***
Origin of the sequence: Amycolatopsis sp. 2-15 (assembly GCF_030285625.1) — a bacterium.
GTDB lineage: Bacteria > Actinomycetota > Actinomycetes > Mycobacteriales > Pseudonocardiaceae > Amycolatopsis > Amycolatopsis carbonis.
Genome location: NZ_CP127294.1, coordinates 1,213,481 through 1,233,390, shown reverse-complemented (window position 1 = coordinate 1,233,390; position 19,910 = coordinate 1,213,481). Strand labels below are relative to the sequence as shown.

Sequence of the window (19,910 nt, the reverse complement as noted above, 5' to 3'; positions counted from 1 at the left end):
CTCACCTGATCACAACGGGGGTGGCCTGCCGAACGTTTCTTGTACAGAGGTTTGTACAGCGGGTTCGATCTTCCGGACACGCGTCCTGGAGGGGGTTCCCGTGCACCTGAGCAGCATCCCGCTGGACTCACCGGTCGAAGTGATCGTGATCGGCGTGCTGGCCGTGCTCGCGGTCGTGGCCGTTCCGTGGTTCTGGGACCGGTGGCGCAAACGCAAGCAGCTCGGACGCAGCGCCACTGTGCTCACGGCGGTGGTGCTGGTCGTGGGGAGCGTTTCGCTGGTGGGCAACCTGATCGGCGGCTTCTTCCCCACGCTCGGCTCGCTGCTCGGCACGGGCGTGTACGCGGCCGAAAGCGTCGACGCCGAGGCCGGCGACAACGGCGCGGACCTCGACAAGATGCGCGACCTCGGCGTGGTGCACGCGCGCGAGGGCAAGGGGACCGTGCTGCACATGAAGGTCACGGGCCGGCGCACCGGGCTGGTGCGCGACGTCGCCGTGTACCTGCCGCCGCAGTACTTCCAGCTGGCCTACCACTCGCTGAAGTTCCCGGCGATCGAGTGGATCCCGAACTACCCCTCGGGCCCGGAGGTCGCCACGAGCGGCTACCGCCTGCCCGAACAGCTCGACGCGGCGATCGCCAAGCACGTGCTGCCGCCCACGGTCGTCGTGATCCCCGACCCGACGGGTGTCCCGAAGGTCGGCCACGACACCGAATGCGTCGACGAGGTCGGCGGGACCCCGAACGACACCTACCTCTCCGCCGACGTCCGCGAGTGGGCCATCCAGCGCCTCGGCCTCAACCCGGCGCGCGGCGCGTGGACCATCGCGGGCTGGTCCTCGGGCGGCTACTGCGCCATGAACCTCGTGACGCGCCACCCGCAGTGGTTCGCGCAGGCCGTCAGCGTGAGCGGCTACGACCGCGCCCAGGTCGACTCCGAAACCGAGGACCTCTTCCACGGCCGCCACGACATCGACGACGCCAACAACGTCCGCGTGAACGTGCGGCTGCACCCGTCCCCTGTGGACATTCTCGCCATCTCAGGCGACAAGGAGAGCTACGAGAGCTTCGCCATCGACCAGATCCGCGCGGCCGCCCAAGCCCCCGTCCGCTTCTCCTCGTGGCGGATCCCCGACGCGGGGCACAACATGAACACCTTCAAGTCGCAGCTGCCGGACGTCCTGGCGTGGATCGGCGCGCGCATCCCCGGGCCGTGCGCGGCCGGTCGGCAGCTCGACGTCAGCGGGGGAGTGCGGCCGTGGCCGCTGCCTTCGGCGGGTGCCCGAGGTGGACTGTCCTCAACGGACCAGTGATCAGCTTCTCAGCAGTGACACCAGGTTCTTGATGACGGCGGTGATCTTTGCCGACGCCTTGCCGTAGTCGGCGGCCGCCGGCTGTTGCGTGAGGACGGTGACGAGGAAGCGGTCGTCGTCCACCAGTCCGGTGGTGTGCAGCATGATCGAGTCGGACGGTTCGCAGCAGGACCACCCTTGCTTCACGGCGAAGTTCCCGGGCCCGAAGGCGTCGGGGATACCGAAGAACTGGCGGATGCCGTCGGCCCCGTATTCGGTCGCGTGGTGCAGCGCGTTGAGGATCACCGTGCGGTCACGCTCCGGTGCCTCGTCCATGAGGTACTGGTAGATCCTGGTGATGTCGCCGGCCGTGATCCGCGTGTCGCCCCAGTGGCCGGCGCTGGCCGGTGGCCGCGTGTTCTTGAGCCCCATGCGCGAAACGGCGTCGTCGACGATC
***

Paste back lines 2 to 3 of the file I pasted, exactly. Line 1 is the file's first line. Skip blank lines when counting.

GTDB lineage: Bacteria > Actinomycetota > Actinomycetes > Mycobacteriales > Pseudonocardiaceae > Amycolatopsis > Amycolatopsis carbonis.
Genome location: NZ_CP127294.1, coordinates 1,213,481 through 1,233,390, shown reverse-complemented (window position 1 = coordinate 1,233,390; position 19,910 = coordinate 1,213,481). Strand labels below are relative to the sequence as shown.